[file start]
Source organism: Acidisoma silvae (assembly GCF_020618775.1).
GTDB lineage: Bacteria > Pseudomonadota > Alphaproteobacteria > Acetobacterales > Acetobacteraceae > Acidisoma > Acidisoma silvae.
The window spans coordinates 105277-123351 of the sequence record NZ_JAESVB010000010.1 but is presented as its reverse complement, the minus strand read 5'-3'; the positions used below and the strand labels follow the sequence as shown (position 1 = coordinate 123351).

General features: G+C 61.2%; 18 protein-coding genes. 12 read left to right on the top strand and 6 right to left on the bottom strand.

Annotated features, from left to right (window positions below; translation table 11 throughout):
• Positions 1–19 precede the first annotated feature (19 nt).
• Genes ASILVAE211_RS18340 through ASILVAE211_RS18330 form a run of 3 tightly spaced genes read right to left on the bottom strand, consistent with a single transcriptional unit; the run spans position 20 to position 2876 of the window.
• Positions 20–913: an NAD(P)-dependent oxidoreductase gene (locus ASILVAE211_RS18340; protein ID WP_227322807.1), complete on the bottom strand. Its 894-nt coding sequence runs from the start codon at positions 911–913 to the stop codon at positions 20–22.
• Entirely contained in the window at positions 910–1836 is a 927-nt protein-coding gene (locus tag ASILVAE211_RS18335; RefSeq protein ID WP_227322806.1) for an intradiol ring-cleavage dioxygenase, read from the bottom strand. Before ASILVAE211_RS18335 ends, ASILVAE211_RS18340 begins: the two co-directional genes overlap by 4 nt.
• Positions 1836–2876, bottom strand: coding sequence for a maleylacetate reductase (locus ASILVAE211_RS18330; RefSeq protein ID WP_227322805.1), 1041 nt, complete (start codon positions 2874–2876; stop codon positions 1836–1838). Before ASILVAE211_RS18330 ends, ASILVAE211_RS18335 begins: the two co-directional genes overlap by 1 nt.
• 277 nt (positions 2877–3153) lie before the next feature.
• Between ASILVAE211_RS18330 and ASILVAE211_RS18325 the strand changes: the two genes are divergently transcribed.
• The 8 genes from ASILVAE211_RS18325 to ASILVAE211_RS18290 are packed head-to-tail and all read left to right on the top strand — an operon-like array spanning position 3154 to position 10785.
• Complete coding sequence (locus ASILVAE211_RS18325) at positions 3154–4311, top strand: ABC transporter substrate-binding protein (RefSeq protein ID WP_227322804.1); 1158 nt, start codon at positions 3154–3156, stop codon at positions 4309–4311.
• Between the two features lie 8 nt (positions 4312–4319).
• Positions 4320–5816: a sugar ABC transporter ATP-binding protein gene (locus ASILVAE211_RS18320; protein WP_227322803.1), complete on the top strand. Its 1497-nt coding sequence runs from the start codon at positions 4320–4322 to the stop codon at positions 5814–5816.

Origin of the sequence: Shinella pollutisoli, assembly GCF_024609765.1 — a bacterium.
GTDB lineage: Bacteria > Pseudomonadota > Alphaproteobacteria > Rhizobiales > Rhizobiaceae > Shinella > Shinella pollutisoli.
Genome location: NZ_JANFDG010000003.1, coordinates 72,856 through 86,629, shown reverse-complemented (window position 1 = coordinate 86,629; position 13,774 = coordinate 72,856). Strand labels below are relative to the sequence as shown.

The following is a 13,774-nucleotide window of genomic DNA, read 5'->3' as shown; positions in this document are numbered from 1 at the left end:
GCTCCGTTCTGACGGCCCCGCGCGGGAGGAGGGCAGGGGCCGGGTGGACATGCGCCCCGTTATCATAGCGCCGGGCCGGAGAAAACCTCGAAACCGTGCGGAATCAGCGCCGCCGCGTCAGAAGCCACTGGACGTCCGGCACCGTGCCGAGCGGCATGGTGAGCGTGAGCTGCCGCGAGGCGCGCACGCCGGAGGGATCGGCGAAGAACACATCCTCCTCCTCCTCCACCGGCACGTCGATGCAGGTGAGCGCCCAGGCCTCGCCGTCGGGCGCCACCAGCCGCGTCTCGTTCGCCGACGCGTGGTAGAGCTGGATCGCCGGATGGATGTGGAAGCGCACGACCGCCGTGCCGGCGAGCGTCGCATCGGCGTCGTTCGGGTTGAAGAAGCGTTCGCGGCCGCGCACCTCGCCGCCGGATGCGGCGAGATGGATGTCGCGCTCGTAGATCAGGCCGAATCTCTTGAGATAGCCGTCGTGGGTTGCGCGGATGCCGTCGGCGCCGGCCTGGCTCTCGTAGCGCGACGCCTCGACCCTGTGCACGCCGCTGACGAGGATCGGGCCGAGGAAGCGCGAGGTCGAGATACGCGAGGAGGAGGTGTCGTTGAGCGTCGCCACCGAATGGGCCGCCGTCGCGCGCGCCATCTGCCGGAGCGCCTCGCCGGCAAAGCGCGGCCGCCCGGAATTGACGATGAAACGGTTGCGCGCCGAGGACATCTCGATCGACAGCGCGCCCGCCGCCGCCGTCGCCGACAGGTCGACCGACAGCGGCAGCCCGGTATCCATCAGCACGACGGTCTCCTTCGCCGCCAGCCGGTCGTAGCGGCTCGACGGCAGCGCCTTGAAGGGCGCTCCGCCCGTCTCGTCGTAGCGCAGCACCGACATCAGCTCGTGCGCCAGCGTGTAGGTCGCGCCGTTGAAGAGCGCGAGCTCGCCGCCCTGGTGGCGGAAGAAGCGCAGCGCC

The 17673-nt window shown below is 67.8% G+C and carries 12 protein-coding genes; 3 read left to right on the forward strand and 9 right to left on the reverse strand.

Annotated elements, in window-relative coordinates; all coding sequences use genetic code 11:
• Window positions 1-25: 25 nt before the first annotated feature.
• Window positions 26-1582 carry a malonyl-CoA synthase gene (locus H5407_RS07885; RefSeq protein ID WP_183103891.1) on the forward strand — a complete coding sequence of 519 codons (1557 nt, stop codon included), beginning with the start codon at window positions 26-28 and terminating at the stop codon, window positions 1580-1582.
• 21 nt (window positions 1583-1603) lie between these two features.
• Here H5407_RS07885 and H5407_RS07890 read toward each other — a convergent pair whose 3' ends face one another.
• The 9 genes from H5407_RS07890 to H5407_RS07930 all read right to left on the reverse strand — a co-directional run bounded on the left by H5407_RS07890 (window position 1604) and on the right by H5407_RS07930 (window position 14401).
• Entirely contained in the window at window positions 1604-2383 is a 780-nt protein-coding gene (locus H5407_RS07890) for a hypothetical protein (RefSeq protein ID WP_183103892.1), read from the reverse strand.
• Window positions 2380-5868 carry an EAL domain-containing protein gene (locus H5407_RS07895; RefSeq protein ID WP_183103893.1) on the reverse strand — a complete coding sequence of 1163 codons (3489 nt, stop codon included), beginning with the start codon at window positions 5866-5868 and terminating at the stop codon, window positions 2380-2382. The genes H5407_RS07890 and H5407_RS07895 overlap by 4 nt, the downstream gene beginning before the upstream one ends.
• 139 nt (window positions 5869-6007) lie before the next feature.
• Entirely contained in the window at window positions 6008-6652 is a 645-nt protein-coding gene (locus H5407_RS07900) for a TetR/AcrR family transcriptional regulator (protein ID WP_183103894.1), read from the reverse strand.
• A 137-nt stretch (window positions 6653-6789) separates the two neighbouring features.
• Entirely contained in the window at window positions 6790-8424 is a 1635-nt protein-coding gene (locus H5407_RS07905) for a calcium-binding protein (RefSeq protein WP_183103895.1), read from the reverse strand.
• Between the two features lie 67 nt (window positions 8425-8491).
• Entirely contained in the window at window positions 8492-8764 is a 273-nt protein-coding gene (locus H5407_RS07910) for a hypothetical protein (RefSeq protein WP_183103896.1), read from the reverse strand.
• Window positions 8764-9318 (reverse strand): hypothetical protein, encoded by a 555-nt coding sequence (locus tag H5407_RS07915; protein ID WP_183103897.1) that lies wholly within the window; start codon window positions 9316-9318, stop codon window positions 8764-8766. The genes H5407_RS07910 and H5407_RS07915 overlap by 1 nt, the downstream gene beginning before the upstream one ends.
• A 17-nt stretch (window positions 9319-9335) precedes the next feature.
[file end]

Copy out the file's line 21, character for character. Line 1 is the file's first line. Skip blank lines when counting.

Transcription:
GCTCCGTTCTGACGGCCCCGCGCGGGAGGAGGGCAGGGGCCGGGTGGACATGCGCCCCGTTATCATAGCGCCGGGCCGGAGAAAACCTCGAAACCGTGCGGAATCAGCGCCGCCGCGTCAGAAGCCACTGGACGTCCGGCACCGTGCCGAGCGGCATGGTGAGCGTGAGCTGCCGCGAGGCGCGCACGCCGGAGGGATCGGCGAAGAACACATCCTCCTCCTCCTCCACCGGCACGTCGATGCAGGTGAGCGCCCAGGCCTCGCCGTCGGGCGCCACCAGCCGCGTCTCGTTCGCCGACGCGTGGTAGAGCTGGATCGCCGGATGGATGTGGAAGCGCACGACCGCCGTGCCGGCGAGCGTCGCATCGGCGTCGTTCGGGTTGAAGAAGCGTTCGCGGCCGCGCACCTCGCCGCCGGATGCGGCGAGATGGATGTCGCGCTCGTAGATCAGGCCGAATCTCTTGAGATAGCCGTCGTGGGTTGCGCGGATGCCGTCGGCGCCGGCCTGGCTCTCGTAGCGCGACGCCTCGACCCTGTGCACGCCGCTGACGAGGATCGGGCCGAGGAAGCGCGAGGTCGAGATACGCGAGGAGGAGGTGTCGTTGAGCGTCGCCACCGAATGGGCCGCCGTCGCGCGCGCCATCTGCCGGAGCGCCTCGCCGGCAAAGCGCGGCCGCCCGGAATTGACGATGAAACGGTTGCGCGCCGAGGACATCTCGATCGACAGCGCGCCCGCCGCCGCCGTCGCCGACAGGTCGACCGACAGCGGCAGCCCGGTATCCATCAGCACGACGGTCTCCTTCGCCGCCAGCCGGTCGTAGCGGCTCGACGGCAGCGCCTTGAAGGGCGCTCCGCCCGTCTCGTCGTAGCGCAGCACCGACATCAGCTCGTGCGCCAGCGTGTAGGTCGCGCCGTTGAAGAGCGCGAGCTCGCCGCCCTGGTGGCGGAAGAAGCGCAGCGCC